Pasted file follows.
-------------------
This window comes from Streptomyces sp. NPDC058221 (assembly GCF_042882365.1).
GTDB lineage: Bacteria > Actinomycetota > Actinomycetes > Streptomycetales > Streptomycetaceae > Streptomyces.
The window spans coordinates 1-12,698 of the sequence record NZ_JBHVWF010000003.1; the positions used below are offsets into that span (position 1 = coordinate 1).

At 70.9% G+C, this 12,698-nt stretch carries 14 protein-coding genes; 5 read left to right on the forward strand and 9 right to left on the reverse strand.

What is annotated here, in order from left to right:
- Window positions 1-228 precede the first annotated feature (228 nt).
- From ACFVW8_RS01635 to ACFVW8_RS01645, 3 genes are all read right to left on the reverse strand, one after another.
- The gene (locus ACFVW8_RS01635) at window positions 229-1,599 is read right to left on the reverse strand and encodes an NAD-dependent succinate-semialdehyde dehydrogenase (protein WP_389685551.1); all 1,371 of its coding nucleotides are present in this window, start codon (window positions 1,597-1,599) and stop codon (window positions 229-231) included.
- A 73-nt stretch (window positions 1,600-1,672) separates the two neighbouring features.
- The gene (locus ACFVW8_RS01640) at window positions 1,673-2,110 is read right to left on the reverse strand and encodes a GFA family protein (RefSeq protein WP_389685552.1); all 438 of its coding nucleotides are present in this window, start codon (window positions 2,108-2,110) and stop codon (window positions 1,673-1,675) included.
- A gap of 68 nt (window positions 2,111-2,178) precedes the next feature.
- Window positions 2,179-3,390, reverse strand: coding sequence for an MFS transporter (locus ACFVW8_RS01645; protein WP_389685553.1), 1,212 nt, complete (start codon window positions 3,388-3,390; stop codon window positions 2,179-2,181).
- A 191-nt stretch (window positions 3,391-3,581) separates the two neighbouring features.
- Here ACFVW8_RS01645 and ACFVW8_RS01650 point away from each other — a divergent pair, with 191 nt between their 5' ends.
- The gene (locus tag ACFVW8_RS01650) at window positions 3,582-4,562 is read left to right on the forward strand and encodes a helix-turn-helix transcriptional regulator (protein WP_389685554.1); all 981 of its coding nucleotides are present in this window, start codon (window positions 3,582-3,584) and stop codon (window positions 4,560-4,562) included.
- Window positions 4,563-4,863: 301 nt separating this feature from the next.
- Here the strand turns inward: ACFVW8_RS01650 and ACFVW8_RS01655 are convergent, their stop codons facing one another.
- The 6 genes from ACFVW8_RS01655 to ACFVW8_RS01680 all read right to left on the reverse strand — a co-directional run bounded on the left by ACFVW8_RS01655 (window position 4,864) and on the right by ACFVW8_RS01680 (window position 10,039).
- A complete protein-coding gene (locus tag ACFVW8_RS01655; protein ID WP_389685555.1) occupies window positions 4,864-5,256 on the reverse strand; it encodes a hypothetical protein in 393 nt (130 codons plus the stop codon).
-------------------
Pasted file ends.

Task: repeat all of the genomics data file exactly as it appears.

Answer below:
This window comes from Streptomyces sp. NPDC058221 (assembly GCF_042882365.1).
GTDB lineage: Bacteria > Actinomycetota > Actinomycetes > Streptomycetales > Streptomycetaceae > Streptomyces.
The window spans coordinates 1-12,698 of the sequence record NZ_JBHVWF010000003.1; the positions used below are offsets into that span (position 1 = coordinate 1).

At 70.9% G+C, this 12,698-nt stretch carries 14 protein-coding genes; 5 read left to right on the forward strand and 9 right to left on the reverse strand.

What is annotated here, in order from left to right:
- Window positions 1-228 precede the first annotated feature (228 nt).
- From ACFVW8_RS01635 to ACFVW8_RS01645, 3 genes are all read right to left on the reverse strand, one after another.
- The gene (locus ACFVW8_RS01635) at window positions 229-1,599 is read right to left on the reverse strand and encodes an NAD-dependent succinate-semialdehyde dehydrogenase (protein WP_389685551.1); all 1,371 of its coding nucleotides are present in this window, start codon (window positions 1,597-1,599) and stop codon (window positions 229-231) included.
- A 73-nt stretch (window positions 1,600-1,672) separates the two neighbouring features.
- The gene (locus ACFVW8_RS01640) at window positions 1,673-2,110 is read right to left on the reverse strand and encodes a GFA family protein (RefSeq protein WP_389685552.1); all 438 of its coding nucleotides are present in this window, start codon (window positions 2,108-2,110) and stop codon (window positions 1,673-1,675) included.
- A gap of 68 nt (window positions 2,111-2,178) precedes the next feature.
- Window positions 2,179-3,390, reverse strand: coding sequence for an MFS transporter (locus ACFVW8_RS01645; protein WP_389685553.1), 1,212 nt, complete (start codon window positions 3,388-3,390; stop codon window positions 2,179-2,181).
- A 191-nt stretch (window positions 3,391-3,581) separates the two neighbouring features.
- Here ACFVW8_RS01645 and ACFVW8_RS01650 point away from each other — a divergent pair, with 191 nt between their 5' ends.
- The gene (locus tag ACFVW8_RS01650) at window positions 3,582-4,562 is read left to right on the forward strand and encodes a helix-turn-helix transcriptional regulator (protein WP_389685554.1); all 981 of its coding nucleotides are present in this window, start codon (window positions 3,582-3,584) and stop codon (window positions 4,560-4,562) included.
- Window positions 4,563-4,863: 301 nt separating this feature from the next.
- Here the strand turns inward: ACFVW8_RS01650 and ACFVW8_RS01655 are convergent, their stop codons facing one another.
- The 6 genes from ACFVW8_RS01655 to ACFVW8_RS01680 all read right to left on the reverse strand — a co-directional run bounded on the left by ACFVW8_RS01655 (window position 4,864) and on the right by ACFVW8_RS01680 (window position 10,039).
- A complete protein-coding gene (locus tag ACFVW8_RS01655; protein ID WP_389685555.1) occupies window positions 4,864-5,256 on the reverse strand; it encodes a hypothetical protein in 393 nt (130 codons plus the stop codon).